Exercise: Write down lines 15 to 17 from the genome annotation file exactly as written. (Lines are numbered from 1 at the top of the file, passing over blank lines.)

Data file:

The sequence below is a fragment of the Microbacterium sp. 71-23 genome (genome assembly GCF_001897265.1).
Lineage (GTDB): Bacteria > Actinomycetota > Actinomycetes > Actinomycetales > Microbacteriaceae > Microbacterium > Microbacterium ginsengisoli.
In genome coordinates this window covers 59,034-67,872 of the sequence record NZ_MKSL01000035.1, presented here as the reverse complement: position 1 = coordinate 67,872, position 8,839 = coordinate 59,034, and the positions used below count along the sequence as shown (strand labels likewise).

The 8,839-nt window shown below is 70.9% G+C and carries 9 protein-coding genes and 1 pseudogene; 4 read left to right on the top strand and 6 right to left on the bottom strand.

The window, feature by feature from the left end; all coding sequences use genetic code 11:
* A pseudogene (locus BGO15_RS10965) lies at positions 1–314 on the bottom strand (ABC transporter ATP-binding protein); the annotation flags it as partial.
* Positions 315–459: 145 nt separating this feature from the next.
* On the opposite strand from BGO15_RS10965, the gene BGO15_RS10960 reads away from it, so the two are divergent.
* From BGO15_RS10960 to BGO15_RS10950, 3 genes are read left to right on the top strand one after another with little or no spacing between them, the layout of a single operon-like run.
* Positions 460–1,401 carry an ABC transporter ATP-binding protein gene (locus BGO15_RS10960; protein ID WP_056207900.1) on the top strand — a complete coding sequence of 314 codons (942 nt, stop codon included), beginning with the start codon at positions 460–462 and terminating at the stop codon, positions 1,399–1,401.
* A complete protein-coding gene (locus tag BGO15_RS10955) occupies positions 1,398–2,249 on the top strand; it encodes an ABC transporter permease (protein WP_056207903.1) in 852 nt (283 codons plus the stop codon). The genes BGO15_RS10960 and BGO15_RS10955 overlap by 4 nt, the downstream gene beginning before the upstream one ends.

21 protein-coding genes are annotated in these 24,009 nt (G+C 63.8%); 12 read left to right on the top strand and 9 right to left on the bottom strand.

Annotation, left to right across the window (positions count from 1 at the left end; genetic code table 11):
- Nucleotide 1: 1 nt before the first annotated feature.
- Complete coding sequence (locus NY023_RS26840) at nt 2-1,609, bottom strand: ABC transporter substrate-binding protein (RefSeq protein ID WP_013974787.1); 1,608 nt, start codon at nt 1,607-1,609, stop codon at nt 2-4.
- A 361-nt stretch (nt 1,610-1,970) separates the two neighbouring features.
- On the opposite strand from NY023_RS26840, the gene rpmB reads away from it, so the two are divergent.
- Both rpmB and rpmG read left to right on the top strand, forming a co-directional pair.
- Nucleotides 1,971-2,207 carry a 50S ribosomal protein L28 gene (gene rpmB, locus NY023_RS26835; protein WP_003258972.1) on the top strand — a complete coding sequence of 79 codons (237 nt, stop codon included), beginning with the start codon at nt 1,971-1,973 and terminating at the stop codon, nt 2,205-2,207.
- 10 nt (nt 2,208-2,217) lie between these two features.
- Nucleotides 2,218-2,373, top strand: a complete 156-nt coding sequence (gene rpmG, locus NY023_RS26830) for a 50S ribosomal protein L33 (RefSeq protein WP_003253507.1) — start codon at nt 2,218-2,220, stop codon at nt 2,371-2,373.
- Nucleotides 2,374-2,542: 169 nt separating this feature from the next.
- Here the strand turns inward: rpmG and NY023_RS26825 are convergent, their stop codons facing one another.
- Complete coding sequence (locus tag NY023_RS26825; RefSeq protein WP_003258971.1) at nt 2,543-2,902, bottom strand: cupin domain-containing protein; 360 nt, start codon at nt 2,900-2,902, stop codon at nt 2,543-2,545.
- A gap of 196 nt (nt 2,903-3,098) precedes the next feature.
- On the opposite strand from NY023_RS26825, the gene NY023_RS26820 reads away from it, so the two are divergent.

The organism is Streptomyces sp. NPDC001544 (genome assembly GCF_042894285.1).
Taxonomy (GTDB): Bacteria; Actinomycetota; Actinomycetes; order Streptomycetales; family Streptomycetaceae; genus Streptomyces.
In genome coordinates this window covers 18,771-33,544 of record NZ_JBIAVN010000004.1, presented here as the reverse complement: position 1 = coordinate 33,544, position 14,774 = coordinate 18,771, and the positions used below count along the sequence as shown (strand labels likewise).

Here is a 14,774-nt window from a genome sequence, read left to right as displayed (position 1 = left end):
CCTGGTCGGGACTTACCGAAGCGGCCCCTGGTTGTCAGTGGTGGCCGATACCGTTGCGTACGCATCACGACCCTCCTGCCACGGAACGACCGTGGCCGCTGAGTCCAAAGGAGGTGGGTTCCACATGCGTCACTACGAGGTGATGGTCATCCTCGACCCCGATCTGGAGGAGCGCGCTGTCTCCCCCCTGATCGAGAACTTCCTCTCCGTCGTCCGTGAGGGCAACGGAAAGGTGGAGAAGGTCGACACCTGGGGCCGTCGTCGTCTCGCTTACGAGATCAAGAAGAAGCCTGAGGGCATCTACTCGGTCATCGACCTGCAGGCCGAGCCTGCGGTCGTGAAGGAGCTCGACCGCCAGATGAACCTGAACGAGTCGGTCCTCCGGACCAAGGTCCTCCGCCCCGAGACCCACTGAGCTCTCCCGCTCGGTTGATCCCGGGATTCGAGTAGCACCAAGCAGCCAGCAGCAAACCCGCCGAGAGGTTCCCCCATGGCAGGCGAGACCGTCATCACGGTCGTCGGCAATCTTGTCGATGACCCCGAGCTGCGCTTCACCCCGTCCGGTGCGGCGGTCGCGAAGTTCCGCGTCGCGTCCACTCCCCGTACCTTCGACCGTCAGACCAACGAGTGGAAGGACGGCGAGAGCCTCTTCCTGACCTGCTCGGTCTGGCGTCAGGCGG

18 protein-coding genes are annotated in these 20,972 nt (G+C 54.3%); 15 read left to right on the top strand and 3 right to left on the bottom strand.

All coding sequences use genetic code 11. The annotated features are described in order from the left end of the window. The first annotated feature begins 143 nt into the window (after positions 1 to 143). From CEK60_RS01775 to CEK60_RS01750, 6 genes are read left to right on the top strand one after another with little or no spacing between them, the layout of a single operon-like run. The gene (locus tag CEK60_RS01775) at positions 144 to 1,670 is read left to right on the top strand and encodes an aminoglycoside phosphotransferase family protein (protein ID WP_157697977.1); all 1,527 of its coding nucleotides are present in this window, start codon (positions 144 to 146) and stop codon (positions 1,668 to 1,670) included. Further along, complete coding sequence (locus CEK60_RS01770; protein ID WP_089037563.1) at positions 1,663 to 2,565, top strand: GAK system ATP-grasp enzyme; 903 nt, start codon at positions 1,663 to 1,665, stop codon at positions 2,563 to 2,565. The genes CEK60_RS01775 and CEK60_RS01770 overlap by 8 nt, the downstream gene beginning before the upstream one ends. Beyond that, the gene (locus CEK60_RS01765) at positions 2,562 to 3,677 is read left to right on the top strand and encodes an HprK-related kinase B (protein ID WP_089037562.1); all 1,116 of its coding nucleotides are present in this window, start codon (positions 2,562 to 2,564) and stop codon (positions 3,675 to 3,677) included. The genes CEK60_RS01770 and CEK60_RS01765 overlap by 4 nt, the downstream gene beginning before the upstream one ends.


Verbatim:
- Complete coding sequence (locus NY023_RS26840) at nt 2-1,609, bottom strand: ABC transporter substrate-binding protein (RefSeq protein ID WP_013974787.1); 1,608 nt, start codon at nt 1,607-1,609, stop codon at nt 2-4.
- A 361-nt stretch (nt 1,610-1,970) separates the two neighbouring features.
- On the opposite strand from NY023_RS26840, the gene rpmB reads away from it, so the two are divergent.